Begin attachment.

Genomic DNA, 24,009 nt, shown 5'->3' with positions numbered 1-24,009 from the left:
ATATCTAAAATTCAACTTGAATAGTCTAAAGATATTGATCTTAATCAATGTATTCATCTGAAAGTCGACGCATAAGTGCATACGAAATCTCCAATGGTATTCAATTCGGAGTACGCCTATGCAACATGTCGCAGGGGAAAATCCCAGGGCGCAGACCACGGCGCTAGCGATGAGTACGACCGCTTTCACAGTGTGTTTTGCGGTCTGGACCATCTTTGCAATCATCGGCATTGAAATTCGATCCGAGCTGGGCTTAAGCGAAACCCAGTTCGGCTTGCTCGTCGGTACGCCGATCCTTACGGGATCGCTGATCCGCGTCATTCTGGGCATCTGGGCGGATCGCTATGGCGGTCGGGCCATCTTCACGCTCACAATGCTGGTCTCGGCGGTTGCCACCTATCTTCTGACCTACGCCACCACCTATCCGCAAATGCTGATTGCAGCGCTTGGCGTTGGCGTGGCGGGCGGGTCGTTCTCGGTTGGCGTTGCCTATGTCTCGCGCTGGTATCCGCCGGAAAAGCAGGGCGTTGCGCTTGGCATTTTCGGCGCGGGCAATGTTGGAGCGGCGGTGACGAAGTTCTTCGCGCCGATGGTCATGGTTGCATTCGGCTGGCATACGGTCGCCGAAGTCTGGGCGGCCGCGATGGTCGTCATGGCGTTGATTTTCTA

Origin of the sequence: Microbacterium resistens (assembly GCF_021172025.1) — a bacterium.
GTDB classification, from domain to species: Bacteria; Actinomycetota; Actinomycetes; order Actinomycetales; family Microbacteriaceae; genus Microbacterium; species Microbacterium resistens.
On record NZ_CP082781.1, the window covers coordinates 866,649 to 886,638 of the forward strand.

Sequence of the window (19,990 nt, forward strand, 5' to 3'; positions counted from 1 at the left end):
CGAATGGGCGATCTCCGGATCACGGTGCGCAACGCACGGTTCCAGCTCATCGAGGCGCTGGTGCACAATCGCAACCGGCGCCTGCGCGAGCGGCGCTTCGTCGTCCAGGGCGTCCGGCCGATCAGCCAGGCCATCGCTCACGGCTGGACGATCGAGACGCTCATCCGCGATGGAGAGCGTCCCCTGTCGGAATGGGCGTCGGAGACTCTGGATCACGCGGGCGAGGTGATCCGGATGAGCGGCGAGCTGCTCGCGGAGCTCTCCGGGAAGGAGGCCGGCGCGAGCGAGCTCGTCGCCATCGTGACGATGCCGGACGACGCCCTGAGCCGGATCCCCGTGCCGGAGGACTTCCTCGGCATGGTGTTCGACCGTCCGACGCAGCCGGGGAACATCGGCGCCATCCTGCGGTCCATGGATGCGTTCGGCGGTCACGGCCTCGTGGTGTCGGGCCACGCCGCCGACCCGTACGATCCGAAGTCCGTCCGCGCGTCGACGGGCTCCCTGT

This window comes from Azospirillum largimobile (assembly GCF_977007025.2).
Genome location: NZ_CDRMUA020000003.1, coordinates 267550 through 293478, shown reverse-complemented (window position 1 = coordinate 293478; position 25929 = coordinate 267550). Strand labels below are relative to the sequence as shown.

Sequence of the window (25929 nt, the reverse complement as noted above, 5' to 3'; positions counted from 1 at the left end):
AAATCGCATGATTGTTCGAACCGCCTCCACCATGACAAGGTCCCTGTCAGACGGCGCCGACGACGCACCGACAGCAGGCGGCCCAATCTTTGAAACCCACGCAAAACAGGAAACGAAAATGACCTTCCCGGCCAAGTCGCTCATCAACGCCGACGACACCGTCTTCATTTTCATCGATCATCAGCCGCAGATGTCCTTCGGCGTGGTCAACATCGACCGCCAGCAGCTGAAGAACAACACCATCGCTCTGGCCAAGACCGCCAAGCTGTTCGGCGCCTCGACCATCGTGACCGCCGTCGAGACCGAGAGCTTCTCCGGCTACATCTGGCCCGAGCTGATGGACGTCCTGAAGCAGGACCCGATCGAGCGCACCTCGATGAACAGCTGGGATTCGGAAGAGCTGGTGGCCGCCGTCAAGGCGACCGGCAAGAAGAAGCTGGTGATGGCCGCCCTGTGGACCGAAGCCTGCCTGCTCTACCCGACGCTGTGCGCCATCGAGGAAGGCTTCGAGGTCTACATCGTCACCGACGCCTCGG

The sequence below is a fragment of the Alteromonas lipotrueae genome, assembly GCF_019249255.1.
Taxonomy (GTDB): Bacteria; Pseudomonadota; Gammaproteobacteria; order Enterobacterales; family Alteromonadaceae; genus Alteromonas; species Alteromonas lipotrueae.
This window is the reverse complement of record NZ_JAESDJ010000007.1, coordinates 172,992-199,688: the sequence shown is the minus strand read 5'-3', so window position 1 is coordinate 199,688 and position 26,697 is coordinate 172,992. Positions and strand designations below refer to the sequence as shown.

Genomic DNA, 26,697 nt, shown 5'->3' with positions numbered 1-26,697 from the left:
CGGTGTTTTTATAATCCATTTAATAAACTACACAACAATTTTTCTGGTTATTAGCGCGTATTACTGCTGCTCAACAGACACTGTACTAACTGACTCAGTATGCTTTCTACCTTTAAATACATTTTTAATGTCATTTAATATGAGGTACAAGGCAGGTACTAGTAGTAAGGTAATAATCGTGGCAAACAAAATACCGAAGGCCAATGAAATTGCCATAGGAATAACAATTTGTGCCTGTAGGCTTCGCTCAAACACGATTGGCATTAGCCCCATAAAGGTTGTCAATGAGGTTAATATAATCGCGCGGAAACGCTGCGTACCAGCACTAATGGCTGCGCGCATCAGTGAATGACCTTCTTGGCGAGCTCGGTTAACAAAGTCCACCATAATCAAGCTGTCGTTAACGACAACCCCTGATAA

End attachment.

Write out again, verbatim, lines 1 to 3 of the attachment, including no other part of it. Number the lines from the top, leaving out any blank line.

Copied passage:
Genomic DNA, 24,009 nt, shown 5'->3' with positions numbered 1-24,009 from the left:
ATATCTAAAATTCAACTTGAATAGTCTAAAGATATTGATCTTAATCAATGTATTCATCTGAAAGTCGACGCATAAGTGCATACGAAATCTCCAATGGTATTCAATTCGGAGTACGCCTATGCAACATGTCGCAGGGGAAAATCCCAGGGCGCAGACCACGGCGCTAGCGATGAGTACGACCGCTTTCACAGTGTGTTTTGCGGTCTGGACCATCTTTGCAATCATCGGCATTGAAATTCGATCCGAGCTGGGCTTAAGCGAAACCCAGTTCGGCTTGCTCGTCGGTACGCCGATCCTTACGGGATCGCTGATCCGCGTCATTCTGGGCATCTGGGCGGATCGCTATGGCGGTCGGGCCATCTTCACGCTCACAATGCTGGTCTCGGCGGTTGCCACCTATCTTCTGACCTACGCCACCACCTATCCGCAAATGCTGATTGCAGCGCTTGGCGTTGGCGTGGCGGGCGGGTCGTTCTCGGTTGGCGTTGCCTATGTCTCGCGCTGGTATCCGCCGGAAAAGCAGGGCGTTGCGCTTGGCATTTTCGGCGCGGGCAATGTTGGAGCGGCGGTGACGAAGTTCTTCGCGCCGATGGTCATGGTTGCATTCGGCTGGCATACGGTCGCCGAAGTCTGGGCGGCCGCGATGGTCGTCATGGCGTTGATTTTCTA

Origin of the sequence: Microbacterium resistens (assembly GCF_021172025.1) — a bacterium.